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Notes on MIA Mass Meeting at Hutchinson Street Baptist Church, by Donald T. Ferron

Ferron, Donald T.
March 1, 1956
Montgomery, Ala.
Montgomery Bus Boycott


After hours of prayer and song by early arrivals, the mass meeting began at 7:00 P.M. when King and Abernathy entered the church as the crowd sang “When the Saints Go Marching In.” Members of the executive board led prayers and hymns, and then King introduced out-of-town visitors, including his father. Following the pattern of previous meetings, the visitors presented large donations to the MIA and made a few remarks. Transportation coordinator R. J. Glasco asked bus boycotters traveling short distances to walk because of a shortage of cars and drivers. King’s remarks appear below.

Prayer—Rev. B. D. Lambert1—It was during the prayer that two, interesting developments took place. Rev. Lambert impresses me as one who resorts to emotionalism to capture his congregation. This was evinced by his mannerisms, his shouting presentation which latter later flowed into a type of “singing prayer.” It was at this point that the audience began to complain (but not so loudly) by making such comments as “oh! oh!”, “oh, my!”, “Not again!”, and “Why doesn’t he shut up?” The second development was what appeared to me to be a state of discomfort, uneasiness, restlessness on the part of Rev. King. I was in the balcony facing Rev. King and observed him crossing and uncrossing his legs, placing first one and then the other hand over his face. Unless I’m greatly mistaken, {he} mustered all of his resources to prevent his laug smiles from leading to open laughter. It was comical to me to see him “fighting” with himself and to note his definite relief once the prayer had ended.

Hymn— “What A Friend We Have in Jesus”

Rev. King—We have among us tonight a number of “distinguished Guests.”2 “I must decrease that they might increase. God is using Montgomery as a proving ground.” He will “cause democratic conditions to stand where they should stand.” We have now “new dignity” and “awareness.” “We are God’s children.” “We’re walking because we’re tired of” being suppressed “politically.” “We’re walking because we’re tired of” being suppressed “economically;” “we’re walking because we’re tired of being segregated and discriminated. Freedom is the just claim of all men. As we walk we’re going to walk with love in our hearts. Somebody has to have sense enough to cut off the hate.” The “power of love” is very strong; “love your enimies.” The “whole armour of God” is the “weapon of love” and the “breastplate of righteousness.” There is “something about love that transforms; we’re going to keep on in the same spirit.”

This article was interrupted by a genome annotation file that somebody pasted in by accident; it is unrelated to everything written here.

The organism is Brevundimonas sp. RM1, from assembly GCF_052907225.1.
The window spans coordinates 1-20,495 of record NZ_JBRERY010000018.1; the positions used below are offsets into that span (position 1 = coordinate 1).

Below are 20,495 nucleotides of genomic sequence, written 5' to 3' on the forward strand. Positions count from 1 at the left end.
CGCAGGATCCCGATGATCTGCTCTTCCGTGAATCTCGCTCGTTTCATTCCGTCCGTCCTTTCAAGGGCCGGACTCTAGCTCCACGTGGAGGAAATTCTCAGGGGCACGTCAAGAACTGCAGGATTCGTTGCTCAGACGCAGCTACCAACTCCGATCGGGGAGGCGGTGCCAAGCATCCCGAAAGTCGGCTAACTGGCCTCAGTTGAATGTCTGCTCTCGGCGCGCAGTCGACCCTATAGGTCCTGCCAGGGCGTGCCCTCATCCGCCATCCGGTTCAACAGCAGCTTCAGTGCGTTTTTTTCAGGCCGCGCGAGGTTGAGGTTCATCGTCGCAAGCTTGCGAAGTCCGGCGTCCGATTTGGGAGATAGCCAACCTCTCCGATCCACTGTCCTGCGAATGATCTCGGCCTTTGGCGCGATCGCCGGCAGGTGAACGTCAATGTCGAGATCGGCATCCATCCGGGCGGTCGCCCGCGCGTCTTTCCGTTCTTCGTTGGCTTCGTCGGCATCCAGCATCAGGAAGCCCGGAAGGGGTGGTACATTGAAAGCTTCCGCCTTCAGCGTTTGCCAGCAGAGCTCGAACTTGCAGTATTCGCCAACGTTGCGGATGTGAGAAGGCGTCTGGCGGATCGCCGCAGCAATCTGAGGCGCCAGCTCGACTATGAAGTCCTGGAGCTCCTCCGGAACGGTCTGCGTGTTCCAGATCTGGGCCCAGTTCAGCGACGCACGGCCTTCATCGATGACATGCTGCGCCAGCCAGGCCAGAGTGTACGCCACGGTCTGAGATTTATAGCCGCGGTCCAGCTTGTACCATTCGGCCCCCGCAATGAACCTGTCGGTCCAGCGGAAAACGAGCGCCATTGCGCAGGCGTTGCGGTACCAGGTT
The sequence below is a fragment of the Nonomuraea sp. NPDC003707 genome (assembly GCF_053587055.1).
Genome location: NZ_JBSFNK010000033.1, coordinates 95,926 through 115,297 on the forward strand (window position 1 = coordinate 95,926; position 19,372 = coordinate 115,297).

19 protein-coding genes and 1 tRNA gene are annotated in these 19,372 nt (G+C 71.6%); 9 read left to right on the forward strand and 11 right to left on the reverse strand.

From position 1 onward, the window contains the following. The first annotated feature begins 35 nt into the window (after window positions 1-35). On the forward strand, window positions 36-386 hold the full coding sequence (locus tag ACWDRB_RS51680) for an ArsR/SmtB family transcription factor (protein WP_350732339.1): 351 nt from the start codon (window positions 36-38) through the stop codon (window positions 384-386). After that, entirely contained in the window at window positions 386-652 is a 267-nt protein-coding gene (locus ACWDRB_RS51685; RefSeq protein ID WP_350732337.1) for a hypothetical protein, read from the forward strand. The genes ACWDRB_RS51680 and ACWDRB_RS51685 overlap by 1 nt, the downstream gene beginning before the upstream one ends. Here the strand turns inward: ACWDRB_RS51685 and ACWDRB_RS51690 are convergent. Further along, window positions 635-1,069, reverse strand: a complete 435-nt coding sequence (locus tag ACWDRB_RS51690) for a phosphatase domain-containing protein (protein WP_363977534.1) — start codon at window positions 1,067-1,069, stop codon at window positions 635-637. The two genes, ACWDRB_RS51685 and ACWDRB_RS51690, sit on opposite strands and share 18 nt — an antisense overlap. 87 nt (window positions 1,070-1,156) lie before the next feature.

1. Lambert was pastor of Maggie Street Baptist Church, a local religious radio personality, and was among the indicted boycott participants.

2. The guests included Owen D. Pelt, pastor of Shiloh Baptist Church in Chicago, where King had delivered a sermon on 12 February 1956; A. Saunders, representing the United Auto Workers in Chicago; Thomas Kilgore, pastor of Friendship Baptist Church in New York; a representative of Cleveland ministers; Sandy F. Ray, pastor of Cornerstone Baptist Church in Brooklyn; Glenn E. Smiley, national field secretary for the Fellowship of Reconciliation; and King, Sr. More than $12,000 was collected by the end of the meeting. One observer noted that “a high point in the meeting” was King, Sr.’s, presentation. “I am no outsider,” King, Sr., reportedly said; “I have vested interest here . . . and if things get too hot I shall move in” (J. Harold Jones, Notes, MIA Mass Meeting at Hutchinson Street Baptist Church, 1 March 1956). Except for three reporters, Smiley was the only white person in attendance. He wrote in a letter to his wife that evening, “When I made my first point the house almost came apart. . . . You see, there are so few if any white ministers who will come out and speak at all” (Smiley to Helen Smiley, 1 March 1956).


PV-ARC, Preston Valien Collection, Amistad Research Center, New Orleans, La.